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Flights of fancy

Celebrating 100 years of superconductivity

Julien Bobroff 1 May 2011

A magnet levitates (photo by the author)

So, is it possible? Could we levitate and smoothly float above the ground, as if on a wave in the ocean? The answer is yes...and no

Last year a scientific colleague came into my lab and asked, “Julien, do you think the floating mountains in the science fiction movie Avatar will ever exist?”

If the question hadn’t come from a top astrophysicist, well known for his deep understanding of his branch of physics, I probably would have laughed in his face, and then fired him. But not only was he a good physicist, but he was well known for giving amazing lectures about what is right and wrong about the science in SF movies, such as the light saber in Star Wars. So though it was a pretty weird question, I thought I should take it seriously.

Why did he come to me? Because I’m a physicist who specializes in superconductivity. With superconductivity, you can make things levitate – or to be more accurate, you can make magnets levitate. In the movie Avatar, the mountains were indeed supposed to be made of superconductors, and therefore able to levitate at about hundred meters off the ground.

I faced a similar question not long before that, when the French TV channel TF1 asked me if I could help them make famous guests levitate on superconducting surfboards about a meter above the floor for a Saturday evening show.

Levitating mountains in the film Avatar. Copyright Andonin Merlin, courtesy of Wikipedia Commons

So, is it possible? Could we levitate and smoothly float above the ground, as if on a wave in the ocean? The answer is yes...and no.

Yes, it is possible, as seen in the main picture at the top right of this article where I have used a small magnet and put it on top of a superconductor (the black disc below).

Even more incredibly, this levitation is stable and can be turned – even upside-down, as shown in the third picture.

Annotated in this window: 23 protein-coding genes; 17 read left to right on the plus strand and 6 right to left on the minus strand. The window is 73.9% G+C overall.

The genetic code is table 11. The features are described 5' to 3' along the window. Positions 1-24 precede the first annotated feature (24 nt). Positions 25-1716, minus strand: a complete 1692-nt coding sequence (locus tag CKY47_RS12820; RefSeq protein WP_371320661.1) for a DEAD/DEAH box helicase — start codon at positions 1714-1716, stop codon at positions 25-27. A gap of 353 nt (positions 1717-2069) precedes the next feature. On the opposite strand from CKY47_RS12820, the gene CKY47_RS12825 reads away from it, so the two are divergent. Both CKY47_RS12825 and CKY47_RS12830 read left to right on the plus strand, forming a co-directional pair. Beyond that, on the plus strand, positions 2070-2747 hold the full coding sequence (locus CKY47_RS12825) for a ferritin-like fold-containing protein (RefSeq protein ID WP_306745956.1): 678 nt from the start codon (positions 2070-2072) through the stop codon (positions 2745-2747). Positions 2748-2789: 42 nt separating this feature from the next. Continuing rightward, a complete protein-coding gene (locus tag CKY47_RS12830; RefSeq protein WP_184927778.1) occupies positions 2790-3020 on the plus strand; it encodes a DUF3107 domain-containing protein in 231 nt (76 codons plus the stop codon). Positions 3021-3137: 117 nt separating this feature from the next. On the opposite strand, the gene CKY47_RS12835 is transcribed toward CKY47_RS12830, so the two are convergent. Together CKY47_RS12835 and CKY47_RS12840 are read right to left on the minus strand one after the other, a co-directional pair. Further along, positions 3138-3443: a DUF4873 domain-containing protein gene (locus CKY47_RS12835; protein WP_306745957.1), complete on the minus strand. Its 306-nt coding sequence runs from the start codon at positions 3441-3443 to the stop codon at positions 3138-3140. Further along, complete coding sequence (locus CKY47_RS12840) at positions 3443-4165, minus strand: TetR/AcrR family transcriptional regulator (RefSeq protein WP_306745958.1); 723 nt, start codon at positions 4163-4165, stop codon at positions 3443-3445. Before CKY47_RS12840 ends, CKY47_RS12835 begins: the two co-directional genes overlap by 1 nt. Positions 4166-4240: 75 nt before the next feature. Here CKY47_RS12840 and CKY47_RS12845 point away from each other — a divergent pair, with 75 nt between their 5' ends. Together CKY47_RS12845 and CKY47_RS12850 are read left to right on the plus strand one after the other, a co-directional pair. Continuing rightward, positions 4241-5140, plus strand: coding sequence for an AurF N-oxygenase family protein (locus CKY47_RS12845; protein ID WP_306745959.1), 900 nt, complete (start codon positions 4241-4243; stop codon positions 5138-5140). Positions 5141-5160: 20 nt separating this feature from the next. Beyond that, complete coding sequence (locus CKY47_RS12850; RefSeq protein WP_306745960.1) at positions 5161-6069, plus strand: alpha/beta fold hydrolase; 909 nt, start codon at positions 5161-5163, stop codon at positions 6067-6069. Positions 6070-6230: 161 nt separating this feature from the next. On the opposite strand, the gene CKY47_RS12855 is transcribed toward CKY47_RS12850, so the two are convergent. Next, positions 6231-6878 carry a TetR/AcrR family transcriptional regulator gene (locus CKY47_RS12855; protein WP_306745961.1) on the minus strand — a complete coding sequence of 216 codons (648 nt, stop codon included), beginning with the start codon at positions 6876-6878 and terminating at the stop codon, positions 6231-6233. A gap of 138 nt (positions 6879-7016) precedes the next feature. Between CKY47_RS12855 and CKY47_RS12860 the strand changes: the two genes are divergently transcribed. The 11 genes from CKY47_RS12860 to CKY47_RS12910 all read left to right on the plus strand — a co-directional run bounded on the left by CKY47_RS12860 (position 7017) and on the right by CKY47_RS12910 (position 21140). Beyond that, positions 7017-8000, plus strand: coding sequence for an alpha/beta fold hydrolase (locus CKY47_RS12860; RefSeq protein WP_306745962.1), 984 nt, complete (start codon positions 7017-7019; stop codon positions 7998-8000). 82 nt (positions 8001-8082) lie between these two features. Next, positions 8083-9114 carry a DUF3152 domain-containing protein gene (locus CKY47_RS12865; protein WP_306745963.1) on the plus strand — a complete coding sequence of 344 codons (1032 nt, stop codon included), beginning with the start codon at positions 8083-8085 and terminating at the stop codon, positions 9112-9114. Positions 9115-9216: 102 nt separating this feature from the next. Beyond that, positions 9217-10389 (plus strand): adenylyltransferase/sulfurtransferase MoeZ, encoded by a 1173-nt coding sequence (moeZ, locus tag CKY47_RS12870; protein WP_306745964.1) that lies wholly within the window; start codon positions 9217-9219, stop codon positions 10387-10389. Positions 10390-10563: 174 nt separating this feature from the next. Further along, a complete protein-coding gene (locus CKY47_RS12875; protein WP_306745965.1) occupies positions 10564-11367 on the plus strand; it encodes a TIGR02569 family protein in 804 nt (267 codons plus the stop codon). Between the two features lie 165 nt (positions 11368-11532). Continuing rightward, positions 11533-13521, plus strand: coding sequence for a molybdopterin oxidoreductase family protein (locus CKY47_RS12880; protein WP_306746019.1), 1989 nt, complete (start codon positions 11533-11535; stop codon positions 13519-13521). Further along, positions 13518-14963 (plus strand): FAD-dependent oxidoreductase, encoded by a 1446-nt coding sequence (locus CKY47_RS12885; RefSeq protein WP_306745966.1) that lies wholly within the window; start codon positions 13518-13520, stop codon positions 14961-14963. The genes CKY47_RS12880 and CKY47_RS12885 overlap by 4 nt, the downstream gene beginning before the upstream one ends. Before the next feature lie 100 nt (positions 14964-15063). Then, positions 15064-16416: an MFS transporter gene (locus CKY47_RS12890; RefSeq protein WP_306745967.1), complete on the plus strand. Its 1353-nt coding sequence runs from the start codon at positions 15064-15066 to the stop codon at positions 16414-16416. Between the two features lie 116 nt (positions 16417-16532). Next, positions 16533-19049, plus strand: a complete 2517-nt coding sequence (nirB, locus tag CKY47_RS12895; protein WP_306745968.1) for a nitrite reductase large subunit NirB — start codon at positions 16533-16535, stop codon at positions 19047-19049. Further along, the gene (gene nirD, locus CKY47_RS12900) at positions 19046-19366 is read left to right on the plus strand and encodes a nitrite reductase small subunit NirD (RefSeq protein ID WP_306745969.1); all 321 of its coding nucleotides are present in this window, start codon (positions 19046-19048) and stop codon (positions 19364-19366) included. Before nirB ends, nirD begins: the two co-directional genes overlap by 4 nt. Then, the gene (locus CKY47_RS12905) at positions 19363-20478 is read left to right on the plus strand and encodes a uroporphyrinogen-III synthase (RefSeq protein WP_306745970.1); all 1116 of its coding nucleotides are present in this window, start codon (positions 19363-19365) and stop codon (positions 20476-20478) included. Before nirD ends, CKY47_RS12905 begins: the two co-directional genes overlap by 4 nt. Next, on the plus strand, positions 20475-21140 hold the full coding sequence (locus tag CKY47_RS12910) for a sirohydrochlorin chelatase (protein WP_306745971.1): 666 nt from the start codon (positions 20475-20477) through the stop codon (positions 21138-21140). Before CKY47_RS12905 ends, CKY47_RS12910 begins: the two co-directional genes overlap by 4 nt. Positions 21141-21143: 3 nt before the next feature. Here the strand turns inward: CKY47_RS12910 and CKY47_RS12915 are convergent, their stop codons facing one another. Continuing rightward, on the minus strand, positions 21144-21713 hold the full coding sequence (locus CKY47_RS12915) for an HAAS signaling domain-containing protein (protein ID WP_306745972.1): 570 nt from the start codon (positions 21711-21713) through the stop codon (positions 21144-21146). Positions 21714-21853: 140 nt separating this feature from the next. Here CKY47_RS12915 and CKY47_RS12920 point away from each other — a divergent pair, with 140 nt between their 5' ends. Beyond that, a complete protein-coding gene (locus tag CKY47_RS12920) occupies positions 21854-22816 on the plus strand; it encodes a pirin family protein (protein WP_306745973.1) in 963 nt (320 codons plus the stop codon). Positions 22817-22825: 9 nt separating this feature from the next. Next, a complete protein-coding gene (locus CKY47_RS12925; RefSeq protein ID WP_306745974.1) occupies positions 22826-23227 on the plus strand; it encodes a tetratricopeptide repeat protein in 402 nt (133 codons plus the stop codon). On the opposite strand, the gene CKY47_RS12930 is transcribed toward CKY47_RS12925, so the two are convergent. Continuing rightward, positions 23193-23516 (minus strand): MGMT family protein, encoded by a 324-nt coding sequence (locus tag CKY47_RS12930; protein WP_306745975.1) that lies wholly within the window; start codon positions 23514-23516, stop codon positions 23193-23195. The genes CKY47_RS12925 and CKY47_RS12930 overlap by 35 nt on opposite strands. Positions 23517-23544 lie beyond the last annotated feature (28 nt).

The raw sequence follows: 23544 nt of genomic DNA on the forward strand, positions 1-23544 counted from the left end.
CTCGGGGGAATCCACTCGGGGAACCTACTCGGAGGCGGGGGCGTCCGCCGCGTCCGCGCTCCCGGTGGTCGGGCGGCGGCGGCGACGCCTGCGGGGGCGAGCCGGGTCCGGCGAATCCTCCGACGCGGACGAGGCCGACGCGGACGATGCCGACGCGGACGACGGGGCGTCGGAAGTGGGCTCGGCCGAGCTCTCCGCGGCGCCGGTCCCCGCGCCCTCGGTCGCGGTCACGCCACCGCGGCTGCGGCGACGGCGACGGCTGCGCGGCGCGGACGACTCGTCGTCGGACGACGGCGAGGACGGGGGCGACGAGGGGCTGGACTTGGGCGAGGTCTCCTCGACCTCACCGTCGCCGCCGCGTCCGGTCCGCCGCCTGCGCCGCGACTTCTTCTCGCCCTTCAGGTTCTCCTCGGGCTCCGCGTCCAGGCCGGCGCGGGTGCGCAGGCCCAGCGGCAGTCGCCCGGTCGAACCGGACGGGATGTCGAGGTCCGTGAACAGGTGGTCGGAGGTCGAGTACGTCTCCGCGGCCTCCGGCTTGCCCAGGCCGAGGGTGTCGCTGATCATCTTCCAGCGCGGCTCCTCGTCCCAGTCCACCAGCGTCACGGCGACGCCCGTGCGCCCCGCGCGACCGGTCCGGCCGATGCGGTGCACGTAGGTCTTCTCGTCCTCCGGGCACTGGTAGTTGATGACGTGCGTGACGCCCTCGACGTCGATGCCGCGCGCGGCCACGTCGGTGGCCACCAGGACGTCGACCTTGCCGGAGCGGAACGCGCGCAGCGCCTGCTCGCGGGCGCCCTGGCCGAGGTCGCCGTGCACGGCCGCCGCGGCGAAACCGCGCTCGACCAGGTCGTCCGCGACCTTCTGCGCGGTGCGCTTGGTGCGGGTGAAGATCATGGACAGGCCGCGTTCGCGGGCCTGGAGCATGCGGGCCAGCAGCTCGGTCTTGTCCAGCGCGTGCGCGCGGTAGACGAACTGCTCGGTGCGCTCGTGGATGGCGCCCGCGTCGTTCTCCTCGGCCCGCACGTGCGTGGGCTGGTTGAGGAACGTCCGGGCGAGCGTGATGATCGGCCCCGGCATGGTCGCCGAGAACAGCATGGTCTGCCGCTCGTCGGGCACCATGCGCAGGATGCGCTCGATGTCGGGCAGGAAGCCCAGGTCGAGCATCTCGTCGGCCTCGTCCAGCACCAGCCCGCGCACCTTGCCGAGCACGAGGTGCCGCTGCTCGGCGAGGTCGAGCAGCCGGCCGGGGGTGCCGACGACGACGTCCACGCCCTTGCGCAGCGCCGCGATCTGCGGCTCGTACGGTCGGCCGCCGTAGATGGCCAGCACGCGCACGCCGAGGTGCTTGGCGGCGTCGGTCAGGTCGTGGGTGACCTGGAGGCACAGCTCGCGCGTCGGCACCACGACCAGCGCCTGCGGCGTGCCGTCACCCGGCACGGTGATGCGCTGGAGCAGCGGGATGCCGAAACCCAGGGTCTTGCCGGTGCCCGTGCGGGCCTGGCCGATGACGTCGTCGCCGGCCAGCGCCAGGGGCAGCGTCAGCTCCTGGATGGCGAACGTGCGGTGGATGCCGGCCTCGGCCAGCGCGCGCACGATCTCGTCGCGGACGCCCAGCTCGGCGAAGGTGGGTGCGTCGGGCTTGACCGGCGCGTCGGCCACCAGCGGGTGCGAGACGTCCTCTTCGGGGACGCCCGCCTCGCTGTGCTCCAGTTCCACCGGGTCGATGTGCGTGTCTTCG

This same property can even be used to make a levitating hula hoop, as in the video below.

And yes, you can put heavy things on top of the magnet: a real human being, for example – even one as heavy as a Japanese sumo wrestler. Superconductors are even used to make a train levitate in Japan; it is the fastest train on earth since there is no friction with the rails.

Upside-down levitation. Photo credit J. Bobroff.

But no, we can’t make things levitate at 100 meters, or even one meter, from the source. Only a few centimeters are possible. Even worse, not only can we not levitate objects very high, but we also have to cool down the superconductor for it to work – to a very chilly minus 150°C.

Why? This question is one of the most fascinating and most studied in the last century in physics. It all started exactly 100 years ago, in 1911, when a great Dutch physicist, Heike Kamerlingh Onnes, discovered an unexpected property inherent in most metals. Take aluminum, for example: cool it as much as you can, and then suddenly, it will conduct electricity absolutely perfectly. A humble metal such as aluminium has suddenly become a superconductor, so much so that if you would put an electric current into a superconductor ring, it would circulate in it forever even after disconnecting the battery. And at the very same moment, if you introduce a magnet nearby, it will be repulsed from the superconductor, and levitate indefinitely.

The reason this happens is due to quantum physics: all of the electrons present in the metal suddenly “dance” together in a collective fashion and become something else, a new state with amazing properties. But the way the electrons dance together is still a subject of research. More than thirteen people have been awarded a Nobel price for working on this subject. And many others are still working, trying to understand and improve these superconductors – including me and my own team in Orsay, for the past fifteen years.

After all of this hard work, we hope that one day we will discover precisely how these superconductors work and how to make them work at room temperature. When this day comes, the levitating mountains of Avatar will not be science fiction anymore – except that they’ll still be a lot closer to the ground than Hollywood would have us believe.

Related information

The author is one of the scientific advisors on, a website put together by the superconductivity community in honor of one hundred years of the science. On it, you can find amazing videos, animations, games, history, applications, current research and explanation of how the phenomenon works that are accessible to everyone. Do check it out!